China's textile export would not show a sharp increase after the termination of license management system on textiles exported to the US and Europe, said a foreign trade official with China's Ministry of Commerce recently said . Meanwhile, China's textile industry is under dual pressure from weakening demand at home and abroad.
After the integration of global textile trade in 2005, China reached agreements with the EU and the US regarding China's textile exports to those markets. At the end of 2008, the agreements were all terminated as scheduled. Starting January 1, 2009, China no longer will implement quotas or licenses management for textiles shipped to the US, nor will it grant licenses for textiles exported to the EU. In addition, the system of reviewing the qualifications of businesses is also repealed.
The growth rate of China's textile exports began to decrease in 2008. According to statistics by the General Administration of Customs, China exported 185.17 billion USD of textiles and clothing in 2008, up 8.2 percent from the previous year. However, the rate of growth was down by 10.7 percentage points from that in 2007.
The official thinks the growth rate of China's overall textile exports in 2009 will continue to slow as the economy is affected by rising labor costs, the appreciation of the renminbi and reduced demand in major export markets.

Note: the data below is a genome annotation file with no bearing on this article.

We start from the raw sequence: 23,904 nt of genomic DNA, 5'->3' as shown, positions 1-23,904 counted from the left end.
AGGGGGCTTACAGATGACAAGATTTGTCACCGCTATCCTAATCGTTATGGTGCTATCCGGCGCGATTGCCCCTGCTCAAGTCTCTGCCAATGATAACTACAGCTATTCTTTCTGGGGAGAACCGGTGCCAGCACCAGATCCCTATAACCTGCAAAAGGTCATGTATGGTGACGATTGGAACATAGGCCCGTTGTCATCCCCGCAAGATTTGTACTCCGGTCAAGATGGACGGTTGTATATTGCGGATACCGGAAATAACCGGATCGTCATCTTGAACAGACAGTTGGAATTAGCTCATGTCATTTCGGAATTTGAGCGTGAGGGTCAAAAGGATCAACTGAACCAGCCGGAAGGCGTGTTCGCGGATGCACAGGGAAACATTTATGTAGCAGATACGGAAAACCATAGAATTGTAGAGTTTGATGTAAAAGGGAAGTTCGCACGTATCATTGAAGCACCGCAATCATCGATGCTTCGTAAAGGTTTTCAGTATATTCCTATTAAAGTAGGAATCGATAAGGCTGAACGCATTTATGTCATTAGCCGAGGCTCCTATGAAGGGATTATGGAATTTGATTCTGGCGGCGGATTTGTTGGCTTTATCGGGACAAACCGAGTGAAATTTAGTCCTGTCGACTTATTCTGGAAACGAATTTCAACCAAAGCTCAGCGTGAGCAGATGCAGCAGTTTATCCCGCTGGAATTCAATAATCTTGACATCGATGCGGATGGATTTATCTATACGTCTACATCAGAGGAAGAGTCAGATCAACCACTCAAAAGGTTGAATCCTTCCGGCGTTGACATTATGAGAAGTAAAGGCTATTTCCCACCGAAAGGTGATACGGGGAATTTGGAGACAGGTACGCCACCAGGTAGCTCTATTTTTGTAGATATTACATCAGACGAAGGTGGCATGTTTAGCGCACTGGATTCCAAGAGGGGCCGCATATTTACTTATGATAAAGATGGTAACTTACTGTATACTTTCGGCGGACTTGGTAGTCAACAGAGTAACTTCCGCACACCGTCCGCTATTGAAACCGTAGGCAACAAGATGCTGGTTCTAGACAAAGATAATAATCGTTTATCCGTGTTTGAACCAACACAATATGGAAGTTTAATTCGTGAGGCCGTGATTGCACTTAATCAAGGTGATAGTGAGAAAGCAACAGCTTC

In addition, after a period of transition following the textile integration in 2005, the potential of exports of relevant products have already fully released. Given that, no sharp increase is expected in exports of Chinese textile products that had been under bilateral textile agreements with relevant countries. There will be no threat to any other exporters. That is fully demonstrated by the stable development of international textile trade in recent years.
The official hopes that China's textile industry and its major trade partners on the world market would find ways to complement each other's advantages and improve their inter-dependence. He believes that China's textile trade with other countries after 2008 will see a stable and healthy development.
He pointed out that the textile industry is one of China's important labor-intensive industries. It directly employs over 20 million people and indirectly over 100 million people. The textile trade has always been a major concern for the Chinese government and the industry.
Chinese textile enterprises are facing a tough time for their production and operation due to various negative factors including the yuan appreciation, the rising production costs and the strain on liquidity, said the official.
Especially since the third quarter of 2008, China's textile industry has encountered pressure from declining demand both on the domestic and international market as the country's real economy began to feel the negative impacts of the spreading international financial crisis.
In the first 10 months of 2008, newly-launched fixed asset projects in the textile industry dropped 7.7 percent year-on-year. Orders also decreased. During the 104th China Import and Export Fair, the contract value in textiles dropped by 31.5 percent compared with the previous fair.
Enterprises are feeling the chill. The number of enterprises that stopped production and went bankrupt increased. Large scale textile enterprises in China experienced negative growth in employment. And small and medium-sized enterprises recorded serious downsizing.
By People's Daily Online